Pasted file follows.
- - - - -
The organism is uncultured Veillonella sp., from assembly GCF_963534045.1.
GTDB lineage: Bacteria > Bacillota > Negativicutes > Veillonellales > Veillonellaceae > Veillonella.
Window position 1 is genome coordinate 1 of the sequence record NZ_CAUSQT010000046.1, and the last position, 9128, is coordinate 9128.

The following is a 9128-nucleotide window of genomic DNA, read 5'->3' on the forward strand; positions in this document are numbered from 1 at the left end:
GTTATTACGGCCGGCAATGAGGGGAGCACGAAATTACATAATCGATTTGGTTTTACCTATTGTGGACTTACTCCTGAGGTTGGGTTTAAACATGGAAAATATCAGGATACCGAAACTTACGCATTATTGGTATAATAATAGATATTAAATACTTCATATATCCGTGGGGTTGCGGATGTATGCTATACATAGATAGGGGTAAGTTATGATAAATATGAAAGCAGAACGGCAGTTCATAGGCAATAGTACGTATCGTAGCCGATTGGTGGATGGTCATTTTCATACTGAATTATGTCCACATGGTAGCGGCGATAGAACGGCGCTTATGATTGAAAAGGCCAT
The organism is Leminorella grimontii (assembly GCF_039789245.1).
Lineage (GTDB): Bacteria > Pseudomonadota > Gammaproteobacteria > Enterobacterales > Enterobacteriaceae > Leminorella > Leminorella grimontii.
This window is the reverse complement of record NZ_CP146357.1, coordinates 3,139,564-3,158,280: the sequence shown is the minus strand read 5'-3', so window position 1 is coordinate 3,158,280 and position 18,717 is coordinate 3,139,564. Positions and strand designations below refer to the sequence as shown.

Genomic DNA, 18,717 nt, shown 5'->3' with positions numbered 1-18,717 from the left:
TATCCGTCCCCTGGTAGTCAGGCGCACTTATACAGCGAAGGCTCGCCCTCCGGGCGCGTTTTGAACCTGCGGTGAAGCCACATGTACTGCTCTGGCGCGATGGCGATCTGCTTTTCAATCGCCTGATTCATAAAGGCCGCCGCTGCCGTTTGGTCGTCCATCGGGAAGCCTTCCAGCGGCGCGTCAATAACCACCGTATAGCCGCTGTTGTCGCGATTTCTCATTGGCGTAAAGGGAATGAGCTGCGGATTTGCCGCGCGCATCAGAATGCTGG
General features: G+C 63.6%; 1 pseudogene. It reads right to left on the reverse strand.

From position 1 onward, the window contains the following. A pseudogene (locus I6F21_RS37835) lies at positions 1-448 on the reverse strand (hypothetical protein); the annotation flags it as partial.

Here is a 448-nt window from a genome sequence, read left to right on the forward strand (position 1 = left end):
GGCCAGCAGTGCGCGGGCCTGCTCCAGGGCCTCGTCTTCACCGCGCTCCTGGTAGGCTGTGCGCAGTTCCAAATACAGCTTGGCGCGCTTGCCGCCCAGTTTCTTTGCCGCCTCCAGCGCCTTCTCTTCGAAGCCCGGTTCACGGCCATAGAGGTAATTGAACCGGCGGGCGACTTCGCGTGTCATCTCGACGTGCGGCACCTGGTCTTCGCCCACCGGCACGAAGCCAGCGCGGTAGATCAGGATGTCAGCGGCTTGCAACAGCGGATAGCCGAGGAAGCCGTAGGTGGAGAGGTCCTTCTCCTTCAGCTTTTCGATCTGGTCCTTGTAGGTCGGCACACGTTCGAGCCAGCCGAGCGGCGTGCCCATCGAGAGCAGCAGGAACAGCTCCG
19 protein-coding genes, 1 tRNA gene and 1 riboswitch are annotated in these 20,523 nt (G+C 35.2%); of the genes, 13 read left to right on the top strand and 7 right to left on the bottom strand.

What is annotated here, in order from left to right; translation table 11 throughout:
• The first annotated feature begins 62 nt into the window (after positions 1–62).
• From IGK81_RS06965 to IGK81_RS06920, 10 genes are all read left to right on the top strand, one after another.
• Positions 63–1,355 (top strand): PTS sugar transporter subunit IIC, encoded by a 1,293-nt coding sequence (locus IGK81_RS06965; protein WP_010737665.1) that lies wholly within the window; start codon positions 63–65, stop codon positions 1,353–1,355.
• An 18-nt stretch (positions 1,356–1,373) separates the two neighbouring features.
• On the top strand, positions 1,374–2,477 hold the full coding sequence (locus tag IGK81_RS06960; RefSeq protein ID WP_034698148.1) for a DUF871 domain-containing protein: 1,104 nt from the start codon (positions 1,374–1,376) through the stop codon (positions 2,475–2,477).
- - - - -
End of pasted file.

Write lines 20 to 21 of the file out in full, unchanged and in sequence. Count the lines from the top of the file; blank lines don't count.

• An 18-nt stretch (positions 1,356–1,373) separates the two neighbouring features.
• On the top strand, positions 1,374–2,477 hold the full coding sequence (locus tag IGK81_RS06960; RefSeq protein ID WP_034698148.1) for a DUF871 domain-containing protein: 1,104 nt from the start codon (positions 1,374–1,376) through the stop codon (positions 2,475–2,477).